The other measures on the ballot address how diesel tax revenues are spent, when ballot measures take effect and a tax break for installing rainwater-capture devices.

Proposition 69 would require the Legislature to spend money from a recently-approved diesel tax and vehicle fee on transportation projects. Lawmakers voted to put the measure on the ballot last year when they passed the gas tax increase, which Republicans want to repeal through a separate initiative in November.

Proposition 71 would change the effective date for ballot measures from the day after the election to five days after election results are certified. It would push back the effective start date for propositions about six weeks.

Proposition 72 would give a tax break to homeowners who install rainwater-capture devices on their properties in an effort to encourage more people to take the water-saving step.


Vermont Still Has No Plan to Pay for Clean Water

Vermont lawmakers have spent more than two decades debating how to clean up Lake Champlain and the state's other polluted waterways. Four years ago, they committed to finding a long-term, stable source of funds to get the job done. Two years ago, state Treasurer Beth Pearce offered up a menu of options to do just that.

Now, halfway through the 2019 legislative session, lawmakers appear no closer to making a decision.

The Vermont Senate is expected to consider a bill this week that would establish a new system for setting priorities and distributing antipollution funds, region by region. But in its current form, the measure includes no new taxes or fees to maintain the full $50 million to $60 million a year necessary to carry out the work. Though legislative leaders claim they'll add a funding source when the legislation reaches the House, environmental advocates aren't holding their breath.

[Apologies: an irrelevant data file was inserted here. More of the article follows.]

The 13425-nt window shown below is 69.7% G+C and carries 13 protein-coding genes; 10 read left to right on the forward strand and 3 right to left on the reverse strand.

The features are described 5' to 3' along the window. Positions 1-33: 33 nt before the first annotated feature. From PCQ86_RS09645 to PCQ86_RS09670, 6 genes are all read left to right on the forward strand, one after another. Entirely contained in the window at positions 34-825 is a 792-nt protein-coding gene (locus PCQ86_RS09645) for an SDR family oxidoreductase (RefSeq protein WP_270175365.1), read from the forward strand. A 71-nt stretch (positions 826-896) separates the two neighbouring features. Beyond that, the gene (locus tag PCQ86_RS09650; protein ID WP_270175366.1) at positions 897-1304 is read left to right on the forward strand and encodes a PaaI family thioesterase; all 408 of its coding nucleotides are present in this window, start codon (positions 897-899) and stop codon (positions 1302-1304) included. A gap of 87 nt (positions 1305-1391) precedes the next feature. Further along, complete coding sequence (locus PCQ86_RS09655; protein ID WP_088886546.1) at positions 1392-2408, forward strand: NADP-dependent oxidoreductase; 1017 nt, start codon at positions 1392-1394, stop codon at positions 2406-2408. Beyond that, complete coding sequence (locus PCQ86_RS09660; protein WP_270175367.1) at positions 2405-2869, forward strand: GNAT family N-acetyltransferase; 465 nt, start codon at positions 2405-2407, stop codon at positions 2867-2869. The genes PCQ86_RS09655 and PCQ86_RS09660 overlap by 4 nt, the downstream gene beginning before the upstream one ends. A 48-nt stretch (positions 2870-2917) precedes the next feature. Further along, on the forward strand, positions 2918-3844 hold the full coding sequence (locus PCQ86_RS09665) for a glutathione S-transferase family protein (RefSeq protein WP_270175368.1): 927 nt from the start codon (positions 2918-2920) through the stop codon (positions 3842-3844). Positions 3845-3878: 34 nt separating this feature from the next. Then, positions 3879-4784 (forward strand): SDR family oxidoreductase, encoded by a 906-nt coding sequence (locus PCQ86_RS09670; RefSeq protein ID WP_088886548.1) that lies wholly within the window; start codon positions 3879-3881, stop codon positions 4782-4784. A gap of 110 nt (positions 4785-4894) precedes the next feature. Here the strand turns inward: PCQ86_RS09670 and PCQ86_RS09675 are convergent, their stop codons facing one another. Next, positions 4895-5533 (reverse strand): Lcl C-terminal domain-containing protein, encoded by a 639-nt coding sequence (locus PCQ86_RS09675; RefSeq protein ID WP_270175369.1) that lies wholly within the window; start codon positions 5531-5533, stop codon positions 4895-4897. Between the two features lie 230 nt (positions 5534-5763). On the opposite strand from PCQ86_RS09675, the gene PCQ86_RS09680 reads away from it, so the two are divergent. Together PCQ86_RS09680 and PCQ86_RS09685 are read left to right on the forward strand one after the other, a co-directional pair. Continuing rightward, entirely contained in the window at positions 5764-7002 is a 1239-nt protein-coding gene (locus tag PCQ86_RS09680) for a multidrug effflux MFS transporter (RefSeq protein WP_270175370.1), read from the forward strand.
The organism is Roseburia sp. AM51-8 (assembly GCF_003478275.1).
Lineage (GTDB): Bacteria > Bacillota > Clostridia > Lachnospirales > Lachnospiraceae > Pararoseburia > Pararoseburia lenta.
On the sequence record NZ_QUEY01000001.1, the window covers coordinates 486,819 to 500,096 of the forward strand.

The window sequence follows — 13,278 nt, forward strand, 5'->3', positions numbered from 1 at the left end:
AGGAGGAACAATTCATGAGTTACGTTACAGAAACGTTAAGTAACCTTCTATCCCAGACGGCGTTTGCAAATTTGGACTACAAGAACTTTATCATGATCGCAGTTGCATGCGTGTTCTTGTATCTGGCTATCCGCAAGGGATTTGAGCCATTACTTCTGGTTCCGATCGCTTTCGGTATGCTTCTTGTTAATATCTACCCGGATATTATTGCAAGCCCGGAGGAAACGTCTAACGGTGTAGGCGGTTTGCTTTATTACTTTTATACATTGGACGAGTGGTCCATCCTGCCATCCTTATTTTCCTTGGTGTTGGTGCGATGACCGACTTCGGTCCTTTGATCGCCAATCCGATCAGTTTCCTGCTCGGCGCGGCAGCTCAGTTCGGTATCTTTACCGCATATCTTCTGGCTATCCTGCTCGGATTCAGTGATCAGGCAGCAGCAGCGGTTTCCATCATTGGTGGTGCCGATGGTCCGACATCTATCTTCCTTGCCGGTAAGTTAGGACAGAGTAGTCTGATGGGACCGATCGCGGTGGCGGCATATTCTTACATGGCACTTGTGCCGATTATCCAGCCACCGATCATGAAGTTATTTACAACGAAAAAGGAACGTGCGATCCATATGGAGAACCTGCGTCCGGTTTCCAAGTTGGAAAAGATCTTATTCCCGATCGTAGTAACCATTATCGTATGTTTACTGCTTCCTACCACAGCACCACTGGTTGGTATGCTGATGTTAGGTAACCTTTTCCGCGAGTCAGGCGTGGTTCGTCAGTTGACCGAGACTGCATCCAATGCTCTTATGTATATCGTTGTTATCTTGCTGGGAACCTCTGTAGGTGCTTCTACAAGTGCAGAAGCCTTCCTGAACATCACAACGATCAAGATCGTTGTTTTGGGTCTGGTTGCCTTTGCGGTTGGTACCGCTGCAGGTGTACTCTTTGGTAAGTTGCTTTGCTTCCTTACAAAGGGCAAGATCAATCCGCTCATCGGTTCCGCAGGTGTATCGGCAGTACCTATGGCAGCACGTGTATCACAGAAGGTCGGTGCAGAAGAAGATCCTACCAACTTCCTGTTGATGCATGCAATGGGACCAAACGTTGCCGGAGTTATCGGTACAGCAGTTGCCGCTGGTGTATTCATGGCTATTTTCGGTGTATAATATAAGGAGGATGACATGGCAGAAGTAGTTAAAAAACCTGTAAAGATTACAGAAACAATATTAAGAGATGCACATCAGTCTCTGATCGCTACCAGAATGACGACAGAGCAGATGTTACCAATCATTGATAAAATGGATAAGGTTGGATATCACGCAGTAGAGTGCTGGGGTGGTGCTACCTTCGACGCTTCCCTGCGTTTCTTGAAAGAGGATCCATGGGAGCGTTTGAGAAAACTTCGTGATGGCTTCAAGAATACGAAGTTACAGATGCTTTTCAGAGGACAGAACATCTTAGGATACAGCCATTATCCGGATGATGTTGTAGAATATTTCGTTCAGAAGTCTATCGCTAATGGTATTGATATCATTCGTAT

"We're really nervous," said Jon Groveman, the policy and water program director for the Vermont Natural Resources Council.

To meet water quality goals, lawmakers must find a new source of $10 million to $20 million a year to augment about $40 million in existing state and federal spending.

House Speaker Mitzi Johnson (D-South Hero) said she expects the House Ways and Means Committee to propose a funding plan later this session, but the panel has yet to begin crafting a plan. Democrats, meanwhile, have rejected Republican Gov. Phil Scott's proposal to use proceeds of the estate tax, about $8 million a year.